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The DA’s experiment with guilt-by-association prosecutions is over.
The district attorney’s experiment with guilt-by-association prosecutions appears to be over.
Back in March, I wrote about Aaron Harvey, a young man with no criminal record who was being charged, along with a group of other men from his neighborhood, with conspiracy connected with a series of gang shootings. The problem was that the DA didn’t think Harvey had anything to do with the shootings themselves, or that he even knew about them. The DA’s argument was that Harvey was a member of the same gang as the shooters, and was therefore guilty simply by being part of the same group.
Harvey says he’s not a gang member at all. Regardless, a judge tossed the charges against him and several others for lack of evidence.
At the time, the DA knocked the community that had supported the young men and the media (aka me) for writing about the case:
“It’s unfortunate that in spite of the evidence transparently available in the court record and court’s rulings that clearly establish their active gang membership during the time of the shootings, the media and community has allowed itself to be manipulated by individuals who are misrepresenting their true level of gang involvement.”
Got that? Multiple judges, members of the media, community, you were all hustled.
That’s what made DA Bonnie Dumanis’ statements to KPBS this week so surprising. Of the obscure law she used to charge the men – the first time it had been used in a substantial way anywhere in the state – she said: “Well, I think that, first of all, it was, uh, we used it. It was a novel use. Having listened to the community, we’ve decided not to use it, anymore at this point.”
I guess the community knew what it was talking about after all.
Fact Check has always been one of our most-read and most explosive features. After a bit of a slowdown in Fact Checks over the last couple months, we had two this week that shed light on narratives we’ve been tracking for a while now: water rate hikes, and the school district’s plan to promote neighborhood schools.
Ry Rivard found that Oceanside’s proposed water rate hike would be much higher than the notice they sent to customers lets on. (Speaking of water rate hikes, Rivard also offered some realtalk on the likelihood that residents can rise up and stop them from happening.)
Mario Koran found that San Diego schools are still heavily segregated despite integration efforts, but they’re not more segregated than when those efforts began back in the 1960s.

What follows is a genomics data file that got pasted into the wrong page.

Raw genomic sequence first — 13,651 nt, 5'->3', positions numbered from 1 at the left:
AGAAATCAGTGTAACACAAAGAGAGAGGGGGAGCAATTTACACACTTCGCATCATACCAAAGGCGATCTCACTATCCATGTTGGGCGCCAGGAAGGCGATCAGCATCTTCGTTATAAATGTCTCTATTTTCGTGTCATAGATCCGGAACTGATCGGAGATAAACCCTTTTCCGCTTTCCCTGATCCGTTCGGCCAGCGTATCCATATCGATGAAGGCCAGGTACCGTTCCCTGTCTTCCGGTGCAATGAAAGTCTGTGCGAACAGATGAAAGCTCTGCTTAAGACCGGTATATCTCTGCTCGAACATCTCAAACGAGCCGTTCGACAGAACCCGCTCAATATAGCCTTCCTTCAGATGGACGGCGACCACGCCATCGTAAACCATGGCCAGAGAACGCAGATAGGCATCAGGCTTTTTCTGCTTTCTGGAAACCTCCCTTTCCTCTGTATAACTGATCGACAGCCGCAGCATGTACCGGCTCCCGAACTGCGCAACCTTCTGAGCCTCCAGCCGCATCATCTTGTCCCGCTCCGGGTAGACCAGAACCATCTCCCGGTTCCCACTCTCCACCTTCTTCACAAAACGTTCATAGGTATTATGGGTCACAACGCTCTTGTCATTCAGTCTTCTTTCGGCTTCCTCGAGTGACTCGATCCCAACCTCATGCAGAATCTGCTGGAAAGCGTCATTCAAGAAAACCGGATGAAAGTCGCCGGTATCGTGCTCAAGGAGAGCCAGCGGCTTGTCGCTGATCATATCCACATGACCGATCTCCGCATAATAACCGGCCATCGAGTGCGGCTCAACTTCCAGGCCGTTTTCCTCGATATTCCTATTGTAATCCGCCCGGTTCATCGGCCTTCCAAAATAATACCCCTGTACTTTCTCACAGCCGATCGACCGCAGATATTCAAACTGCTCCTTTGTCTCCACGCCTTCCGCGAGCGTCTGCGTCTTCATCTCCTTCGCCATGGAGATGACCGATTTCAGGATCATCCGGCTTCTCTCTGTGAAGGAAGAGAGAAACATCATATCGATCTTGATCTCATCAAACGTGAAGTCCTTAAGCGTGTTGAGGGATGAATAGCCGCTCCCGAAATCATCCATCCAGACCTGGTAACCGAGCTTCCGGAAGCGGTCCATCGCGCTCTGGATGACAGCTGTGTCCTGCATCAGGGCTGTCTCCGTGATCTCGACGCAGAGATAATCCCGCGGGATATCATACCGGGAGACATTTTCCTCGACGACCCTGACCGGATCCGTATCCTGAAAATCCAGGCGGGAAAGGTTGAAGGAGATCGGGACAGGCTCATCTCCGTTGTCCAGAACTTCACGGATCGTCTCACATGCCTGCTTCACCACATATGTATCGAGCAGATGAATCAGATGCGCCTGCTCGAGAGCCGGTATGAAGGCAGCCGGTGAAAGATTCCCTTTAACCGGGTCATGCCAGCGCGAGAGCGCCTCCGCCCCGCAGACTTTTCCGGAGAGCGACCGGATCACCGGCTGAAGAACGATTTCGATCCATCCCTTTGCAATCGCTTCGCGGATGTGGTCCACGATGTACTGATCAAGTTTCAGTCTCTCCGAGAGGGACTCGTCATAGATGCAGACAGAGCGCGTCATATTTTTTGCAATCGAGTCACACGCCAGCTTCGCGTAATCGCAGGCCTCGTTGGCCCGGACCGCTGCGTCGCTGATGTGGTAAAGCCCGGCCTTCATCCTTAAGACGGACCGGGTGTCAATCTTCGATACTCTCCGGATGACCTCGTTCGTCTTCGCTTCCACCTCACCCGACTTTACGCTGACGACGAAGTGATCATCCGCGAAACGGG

Then there’s Liam Dillon’s effort to unravel the facts in a sexual harassment case once brought against Rafael Castellanos, who’s running for city attorney. This wasn’t a Fact Check piece, but Dillon did vet what Castellanos has said publicly about the case and weigh it against all the evidence he was able to track down.
Just like Fact Checks, the number of op-ed pieces we run each week tends to ebb and flow. This week, we had an opinionsplosion that included arguments for what the county should do to protect the most vulnerable from El Niño, why Prop. 47 is having unintended consequences that are harming communities, that CEQA offers opportunities for the disenfranchised to challenge the powerful and why folks shouldn’t restrict their gifts to nonprofits.
For a long time now, Scott Lewis, Mary Walter-Brown and I have been scheming to give nonprofits in San Diego the VOSD treatment – to explain how they work and the challenges they face, and to turn an investigative eye on that world. We’re pumped Lisa Halverstadt is going to take on that role. As she wraps her mind around the nonprofit world, she’s delivered a couple posts laying out the landscape: what we know about nonprofits in San Diego, and the biggest nonprofits in the county.
• Smaller cities around the county are being forced to make some big decisions as they attempt to implement climate action plans.
• A few decisions made by San Diego Unified officials have curbed the number of school choice spots available, but the program itself is not going anywhere.
• Affordable housing advocates are frustrated that some of the Legislature’s marquee bills this session died or got put on hold.
• Careful out there: It’s the most dangerous time of year for pedestrians in San Diego.
• Councilman Chris Cate shows up in the Culture Report and on this week’s podcast, talking about his district’s beer bona fides. (Cate also said during his interview with Kinsee Morlan that he is not a fan of Kanye West, so please shame him accordingly.)
• I’m no longer at the point in my running career where I fret about pace and breathing in my head. But I still liked this piece on what we think about while we’re running. (New Yorker)
• I am not exaggerating when I say New York Times Magazine reporter Nikole Hannah-Jones’ story on how a phenomenal young student was handicapped by her name is so incredible it gave me chills. (Longreads)
• We see a lot of good journalism that uncovers the shady practices of many for-profit colleges. Now an investigation zooms in on the accreditation agencies that keep them in business. (ProPublica)
• A black software engineer at Twitter explains why he quit his job over the company’s resistance to making changes that would diversify its largely white workforce. (Medium)
• My new hero: The anti-corset, pro-masturbation, pro-cake-baking pioneering lady doctor mentioned in this fun piece exploring suffragette cookbooks. (NPR)
“Blah, blah, blah, and wake me up when you have something to say.” – L.A. Times columnist Steve Lopez’s unimpressed reaction to a bureaucratic explanation of why children are being forbidden from running in a public park.